Some of the students interviewed expressed concern about solar as being too expensive and not having the up-to-date technology necessary to offer a complete transition from a fossil fuel based society to one based on renewable energy.

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Obviously Obama can afford to put solar panels on his roof, and it will set a good example, but a lot of people can’t afford to do that.
— Julia Owen, sophomore, University of Denver

“Obviously Obama can afford to put solar panels on his roof, and it will set a good example, but a lot of people can’t afford to do that,” noted Owen.

Zach Baca, an undeclared freshman DU, disagreed, challenging the stereotype of solar as too expensive.

“The main critique of solar power is that it is expensive, but the fact of the matter is that it saves money over time,” he said.

Can solar replace fossil fuels?
Some students also expressed reservations about the ability of renewable energy forms such as solar to replace fossil fuels such as oil and natural gas.

“From what I know about solar panels, they aren’t capable enough to fully compensate for the energy that fossil fuel can produce,” Kulok said. “But if we keep researching and investigating the technology, it could work.”

Owen agreed.

“Anything that is an alternative to fossil fuel is a good thing but they all still have their problems,” she said. “To use solar energy you need a lot of acreage and the ability to form fit it to whatever environment you have. But if we spend more money investigating these problems, then we will find solutions.”

Solar symbolism
Based on available roof space, Obama Administration officials expect the photovoltaic system to include between 25 to 75 panels and to produce nearly 20,000 kWh of electricity annually. This would save a typical household $2,300 on its electricity bill, based on commercial rates in Washington. The solar hot water heating system, based on government estimates, could save an additional $1,000 a year.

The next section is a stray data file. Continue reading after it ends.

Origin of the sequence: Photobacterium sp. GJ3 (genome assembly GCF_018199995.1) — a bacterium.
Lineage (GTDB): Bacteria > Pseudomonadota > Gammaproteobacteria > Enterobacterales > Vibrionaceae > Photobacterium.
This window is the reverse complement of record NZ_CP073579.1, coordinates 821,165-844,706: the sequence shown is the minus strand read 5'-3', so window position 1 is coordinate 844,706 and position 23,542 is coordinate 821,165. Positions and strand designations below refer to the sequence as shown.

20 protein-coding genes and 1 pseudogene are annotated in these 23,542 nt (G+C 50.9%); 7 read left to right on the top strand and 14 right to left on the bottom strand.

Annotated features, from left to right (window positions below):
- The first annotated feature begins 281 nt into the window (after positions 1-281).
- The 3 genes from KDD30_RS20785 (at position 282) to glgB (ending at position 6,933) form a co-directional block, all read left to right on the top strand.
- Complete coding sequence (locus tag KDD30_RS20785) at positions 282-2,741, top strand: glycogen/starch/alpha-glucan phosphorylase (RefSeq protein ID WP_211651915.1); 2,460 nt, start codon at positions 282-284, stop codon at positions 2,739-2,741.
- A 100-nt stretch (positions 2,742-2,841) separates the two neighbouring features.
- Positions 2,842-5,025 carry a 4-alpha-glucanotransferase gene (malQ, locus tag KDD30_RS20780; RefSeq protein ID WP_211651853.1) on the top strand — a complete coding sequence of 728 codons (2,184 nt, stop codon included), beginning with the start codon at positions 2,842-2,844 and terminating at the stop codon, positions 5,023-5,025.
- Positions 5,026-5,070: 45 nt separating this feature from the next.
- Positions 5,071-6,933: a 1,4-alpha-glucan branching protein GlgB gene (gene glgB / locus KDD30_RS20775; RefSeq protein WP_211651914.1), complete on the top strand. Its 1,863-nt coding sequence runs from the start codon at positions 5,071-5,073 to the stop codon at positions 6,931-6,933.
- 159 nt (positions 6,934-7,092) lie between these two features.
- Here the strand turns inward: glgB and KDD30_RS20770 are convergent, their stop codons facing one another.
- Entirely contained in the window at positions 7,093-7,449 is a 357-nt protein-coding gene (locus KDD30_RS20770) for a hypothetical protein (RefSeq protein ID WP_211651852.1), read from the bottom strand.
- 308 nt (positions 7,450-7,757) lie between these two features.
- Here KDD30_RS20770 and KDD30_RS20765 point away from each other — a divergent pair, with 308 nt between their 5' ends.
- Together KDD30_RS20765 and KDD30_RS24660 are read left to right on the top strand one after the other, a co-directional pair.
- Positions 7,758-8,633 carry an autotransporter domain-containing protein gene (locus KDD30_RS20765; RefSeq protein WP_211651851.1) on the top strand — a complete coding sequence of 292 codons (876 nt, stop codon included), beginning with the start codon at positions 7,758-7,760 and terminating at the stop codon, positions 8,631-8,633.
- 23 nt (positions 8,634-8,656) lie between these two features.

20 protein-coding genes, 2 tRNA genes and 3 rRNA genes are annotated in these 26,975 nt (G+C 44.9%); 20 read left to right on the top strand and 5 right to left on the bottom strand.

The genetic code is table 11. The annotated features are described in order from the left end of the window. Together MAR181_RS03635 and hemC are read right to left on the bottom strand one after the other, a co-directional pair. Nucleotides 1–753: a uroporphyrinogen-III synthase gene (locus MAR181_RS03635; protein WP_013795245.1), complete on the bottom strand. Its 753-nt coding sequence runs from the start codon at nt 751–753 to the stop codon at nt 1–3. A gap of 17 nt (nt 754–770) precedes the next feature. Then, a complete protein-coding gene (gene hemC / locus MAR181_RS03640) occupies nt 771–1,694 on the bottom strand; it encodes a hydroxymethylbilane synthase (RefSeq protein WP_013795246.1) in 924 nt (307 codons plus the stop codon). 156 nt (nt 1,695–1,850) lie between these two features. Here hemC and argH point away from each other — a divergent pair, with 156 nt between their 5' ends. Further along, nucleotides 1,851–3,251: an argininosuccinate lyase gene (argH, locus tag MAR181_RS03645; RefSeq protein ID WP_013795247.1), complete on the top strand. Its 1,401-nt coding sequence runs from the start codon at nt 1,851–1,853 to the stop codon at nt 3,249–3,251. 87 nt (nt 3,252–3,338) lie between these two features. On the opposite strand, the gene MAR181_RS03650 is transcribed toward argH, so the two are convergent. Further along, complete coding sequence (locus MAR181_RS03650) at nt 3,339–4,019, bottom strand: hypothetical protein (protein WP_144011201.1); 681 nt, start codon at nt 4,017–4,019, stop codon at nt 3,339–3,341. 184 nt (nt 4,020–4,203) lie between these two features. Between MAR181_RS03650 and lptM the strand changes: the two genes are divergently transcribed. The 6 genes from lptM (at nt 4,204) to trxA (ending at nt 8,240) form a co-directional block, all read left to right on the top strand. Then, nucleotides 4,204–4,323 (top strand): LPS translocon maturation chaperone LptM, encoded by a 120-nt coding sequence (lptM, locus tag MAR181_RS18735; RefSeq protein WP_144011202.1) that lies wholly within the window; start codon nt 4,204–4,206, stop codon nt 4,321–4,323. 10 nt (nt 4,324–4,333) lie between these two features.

timmon-jennifer

“I think it’s a great idea, because nobody likes a hypocrite, and so far it seems like Obama has been talking a lot about going green, but hasn’t been practicing what he preaches.”
— Jennifer Timmons, sophomore, University of Denver

Despite the impressive kWh production the PV system might end up producing, it, along with the solar hot water system, are not expected to significantly offset the White House’s energy consumption.

However, the White House going solar will underscore the importance of transforming America’s fossil fuel based economy to a renewable energy economy, a transformation that, ideally, will create jobs, reduce foreign dependence on oil, cut energy costs, and reduce environmental pollution.

Solar & the future
“A complete conversion off fossil fuel isn’t probable but utilization of solar energy will be very beneficial, especially as part of the infrastructure for future developments,” said Vinson.

LiVecchi agreed, noting that, “It would be difficult to implement solar power on a grand scale quickly because there are still faults to it. But it is definitely the best alternative that we have now, especially with the diminishing fuel reserves.”

Owen pointed to the importance of making a move to renewable energy before fossil fuels such as oil run out.

“What happens when we run out (of fossil fuel)?” she asked. “Then we have no choice but to use renewable energy, so we might as well start innovating effective and efficient ways to do so now rather than later.”

Kulok voiced similar views.

“We need to make a clean change, but it isn’t possible to just one day stop fossil fuel consumption,” he said. “We need to slowly decrease our consumption and set realistic goals to reach, hopefully before it’s too late.”

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Lead by example
Perhaps the most important aspect of the White House going solar is the way that it sets a lead by example precedent.

While he doubted that the solar panels would make a significant difference in the energy consumption of an enormous mansion such as the White House, Baca was hopeful that Obama’s decision to install solar panels on perhaps the world’s most famous house will motivate many others to follow.

“It’s the symbolism of Obama’s actions that count,” he said. “It’s a more direct and explicit way to tell the nation that solar power is the future.”